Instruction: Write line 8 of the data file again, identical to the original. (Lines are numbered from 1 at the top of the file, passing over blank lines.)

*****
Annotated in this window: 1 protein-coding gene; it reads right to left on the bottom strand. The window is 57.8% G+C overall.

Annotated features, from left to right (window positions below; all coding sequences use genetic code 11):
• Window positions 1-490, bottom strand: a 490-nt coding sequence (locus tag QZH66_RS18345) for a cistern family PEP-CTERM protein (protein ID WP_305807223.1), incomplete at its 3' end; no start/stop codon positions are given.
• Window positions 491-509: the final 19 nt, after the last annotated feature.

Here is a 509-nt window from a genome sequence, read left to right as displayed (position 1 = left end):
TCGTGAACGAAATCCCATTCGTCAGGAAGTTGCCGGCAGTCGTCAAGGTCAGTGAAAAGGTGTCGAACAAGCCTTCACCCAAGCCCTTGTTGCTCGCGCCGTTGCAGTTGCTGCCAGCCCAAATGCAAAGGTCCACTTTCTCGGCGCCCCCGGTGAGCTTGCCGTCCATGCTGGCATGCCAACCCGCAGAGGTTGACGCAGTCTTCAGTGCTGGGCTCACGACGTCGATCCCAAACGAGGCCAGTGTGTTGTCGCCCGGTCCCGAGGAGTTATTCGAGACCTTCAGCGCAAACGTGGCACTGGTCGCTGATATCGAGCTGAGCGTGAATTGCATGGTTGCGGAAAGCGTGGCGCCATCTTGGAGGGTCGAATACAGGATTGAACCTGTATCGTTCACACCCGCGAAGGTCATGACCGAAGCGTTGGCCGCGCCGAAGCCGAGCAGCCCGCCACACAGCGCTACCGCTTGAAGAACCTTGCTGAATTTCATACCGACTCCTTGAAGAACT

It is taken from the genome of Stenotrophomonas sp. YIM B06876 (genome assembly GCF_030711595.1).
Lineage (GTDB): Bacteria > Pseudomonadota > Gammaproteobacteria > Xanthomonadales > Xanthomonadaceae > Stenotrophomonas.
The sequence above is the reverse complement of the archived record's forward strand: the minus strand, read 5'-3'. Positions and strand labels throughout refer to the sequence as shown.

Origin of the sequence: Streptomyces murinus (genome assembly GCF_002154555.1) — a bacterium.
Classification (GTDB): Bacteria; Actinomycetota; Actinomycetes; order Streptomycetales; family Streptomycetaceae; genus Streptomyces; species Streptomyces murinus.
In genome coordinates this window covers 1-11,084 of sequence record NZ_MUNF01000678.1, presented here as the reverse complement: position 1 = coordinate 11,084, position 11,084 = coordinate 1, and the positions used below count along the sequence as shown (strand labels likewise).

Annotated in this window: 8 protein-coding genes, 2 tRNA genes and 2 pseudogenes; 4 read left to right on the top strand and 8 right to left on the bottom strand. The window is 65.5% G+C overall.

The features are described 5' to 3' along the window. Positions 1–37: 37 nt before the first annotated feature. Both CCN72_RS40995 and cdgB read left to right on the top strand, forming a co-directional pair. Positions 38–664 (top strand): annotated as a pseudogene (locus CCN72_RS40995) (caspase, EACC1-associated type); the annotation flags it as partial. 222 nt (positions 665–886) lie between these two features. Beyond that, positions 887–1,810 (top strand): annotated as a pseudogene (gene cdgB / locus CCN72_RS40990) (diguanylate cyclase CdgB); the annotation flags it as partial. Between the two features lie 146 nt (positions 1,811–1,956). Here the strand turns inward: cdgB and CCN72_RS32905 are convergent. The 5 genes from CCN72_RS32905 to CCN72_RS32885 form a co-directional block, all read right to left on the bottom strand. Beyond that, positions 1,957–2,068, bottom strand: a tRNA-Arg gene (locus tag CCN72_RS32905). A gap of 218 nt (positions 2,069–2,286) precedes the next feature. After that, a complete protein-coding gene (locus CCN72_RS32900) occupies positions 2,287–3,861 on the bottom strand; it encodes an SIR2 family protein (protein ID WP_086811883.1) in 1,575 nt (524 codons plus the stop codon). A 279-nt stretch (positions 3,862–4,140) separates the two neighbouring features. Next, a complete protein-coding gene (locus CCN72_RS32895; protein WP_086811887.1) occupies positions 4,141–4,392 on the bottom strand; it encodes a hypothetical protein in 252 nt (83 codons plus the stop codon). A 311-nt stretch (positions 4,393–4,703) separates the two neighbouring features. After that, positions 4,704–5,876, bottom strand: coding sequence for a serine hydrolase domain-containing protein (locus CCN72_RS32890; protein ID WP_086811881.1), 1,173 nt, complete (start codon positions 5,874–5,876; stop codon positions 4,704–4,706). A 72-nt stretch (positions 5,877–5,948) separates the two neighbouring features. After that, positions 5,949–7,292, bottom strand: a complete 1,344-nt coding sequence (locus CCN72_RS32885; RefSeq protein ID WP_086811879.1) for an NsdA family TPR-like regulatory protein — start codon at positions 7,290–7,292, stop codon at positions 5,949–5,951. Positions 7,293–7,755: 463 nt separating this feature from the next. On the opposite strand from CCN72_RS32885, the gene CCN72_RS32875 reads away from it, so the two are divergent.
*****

Lineage (GTDB): Bacteria > Pseudomonadota > Gammaproteobacteria > Xanthomonadales > Xanthomonadaceae > Stenotrophomonas.